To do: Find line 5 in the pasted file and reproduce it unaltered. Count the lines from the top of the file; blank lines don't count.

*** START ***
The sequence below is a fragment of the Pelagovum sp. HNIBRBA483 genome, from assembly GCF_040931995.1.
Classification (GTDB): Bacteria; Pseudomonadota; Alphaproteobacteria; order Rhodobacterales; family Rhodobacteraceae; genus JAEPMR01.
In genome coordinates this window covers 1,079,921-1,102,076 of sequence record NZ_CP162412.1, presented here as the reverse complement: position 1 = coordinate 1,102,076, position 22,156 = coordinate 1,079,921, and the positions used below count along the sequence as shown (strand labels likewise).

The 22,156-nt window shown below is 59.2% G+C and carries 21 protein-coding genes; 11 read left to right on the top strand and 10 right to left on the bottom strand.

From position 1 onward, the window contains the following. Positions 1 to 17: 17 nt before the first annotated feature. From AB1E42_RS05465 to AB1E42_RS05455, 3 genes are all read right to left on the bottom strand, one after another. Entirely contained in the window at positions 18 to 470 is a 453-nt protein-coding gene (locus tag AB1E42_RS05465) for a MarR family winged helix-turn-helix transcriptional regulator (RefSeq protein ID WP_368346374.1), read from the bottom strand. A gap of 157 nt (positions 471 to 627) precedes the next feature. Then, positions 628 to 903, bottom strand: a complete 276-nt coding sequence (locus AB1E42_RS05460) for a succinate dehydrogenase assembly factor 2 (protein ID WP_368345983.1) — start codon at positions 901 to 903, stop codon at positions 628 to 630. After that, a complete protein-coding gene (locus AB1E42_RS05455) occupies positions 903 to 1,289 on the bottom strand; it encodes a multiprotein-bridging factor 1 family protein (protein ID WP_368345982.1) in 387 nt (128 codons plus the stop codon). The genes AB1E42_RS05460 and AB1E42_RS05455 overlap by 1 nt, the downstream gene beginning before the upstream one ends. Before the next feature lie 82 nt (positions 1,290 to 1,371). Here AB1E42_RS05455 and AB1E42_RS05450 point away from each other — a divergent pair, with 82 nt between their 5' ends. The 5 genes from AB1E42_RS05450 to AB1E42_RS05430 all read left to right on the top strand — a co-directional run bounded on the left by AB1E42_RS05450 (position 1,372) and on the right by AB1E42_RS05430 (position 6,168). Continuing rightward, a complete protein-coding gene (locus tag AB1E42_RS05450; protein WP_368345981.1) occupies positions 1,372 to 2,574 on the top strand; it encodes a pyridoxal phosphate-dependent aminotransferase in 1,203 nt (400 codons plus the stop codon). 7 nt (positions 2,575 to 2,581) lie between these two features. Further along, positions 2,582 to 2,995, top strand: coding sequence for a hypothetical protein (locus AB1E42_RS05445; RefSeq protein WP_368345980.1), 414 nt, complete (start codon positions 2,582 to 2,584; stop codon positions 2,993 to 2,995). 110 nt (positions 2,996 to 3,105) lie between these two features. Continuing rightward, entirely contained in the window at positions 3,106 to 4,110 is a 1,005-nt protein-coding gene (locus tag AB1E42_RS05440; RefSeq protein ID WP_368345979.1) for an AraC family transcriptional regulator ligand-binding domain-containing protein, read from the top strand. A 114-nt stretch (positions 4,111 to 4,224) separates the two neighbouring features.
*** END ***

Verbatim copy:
From position 1 onward, the window contains the following. Positions 1 to 17: 17 nt before the first annotated feature. From AB1E42_RS05465 to AB1E42_RS05455, 3 genes are all read right to left on the bottom strand, one after another. Entirely contained in the window at positions 18 to 470 is a 453-nt protein-coding gene (locus tag AB1E42_RS05465) for a MarR family winged helix-turn-helix transcriptional regulator (RefSeq protein ID WP_368346374.1), read from the bottom strand. A gap of 157 nt (positions 471 to 627) precedes the next feature. Then, positions 628 to 903, bottom strand: a complete 276-nt coding sequence (locus AB1E42_RS05460) for a succinate dehydrogenase assembly factor 2 (protein ID WP_368345983.1) — start codon at positions 901 to 903, stop codon at positions 628 to 630. After that, a complete protein-coding gene (locus AB1E42_RS05455) occupies positions 903 to 1,289 on the bottom strand; it encodes a multiprotein-bridging factor 1 family protein (protein ID WP_368345982.1) in 387 nt (128 codons plus the stop codon). The genes AB1E42_RS05460 and AB1E42_RS05455 overlap by 1 nt, the downstream gene beginning before the upstream one ends. Before the next feature lie 82 nt (positions 1,290 to 1,371). Here AB1E42_RS05455 and AB1E42_RS05450 point away from each other — a divergent pair, with 82 nt between their 5' ends. The 5 genes from AB1E42_RS05450 to AB1E42_RS05430 all read left to right on the top strand — a co-directional run bounded on the left by AB1E42_RS05450 (position 1,372) and on the right by AB1E42_RS05430 (position 6,168). Continuing rightward, a complete protein-coding gene (locus tag AB1E42_RS05450; protein WP_368345981.1) occupies positions 1,372 to 2,574 on the top strand; it encodes a pyridoxal phosphate-dependent aminotransferase in 1,203 nt (400 codons plus the stop codon). 7 nt (positions 2,575 to 2,581) lie between these two features. Further along, positions 2,582 to 2,995, top strand: coding sequence for a hypothetical protein (locus AB1E42_RS05445; RefSeq protein WP_368345980.1), 414 nt, complete (start codon positions 2,582 to 2,584; stop codon positions 2,993 to 2,995). 110 nt (positions 2,996 to 3,105) lie between these two features. Continuing rightward, entirely contained in the window at positions 3,106 to 4,110 is a 1,005-nt protein-coding gene (locus tag AB1E42_RS05440; RefSeq protein ID WP_368345979.1) for an AraC family transcriptional regulator ligand-binding domain-containing protein, read from the top strand. A 114-nt stretch (positions 4,111 to 4,224) separates the two neighbouring features.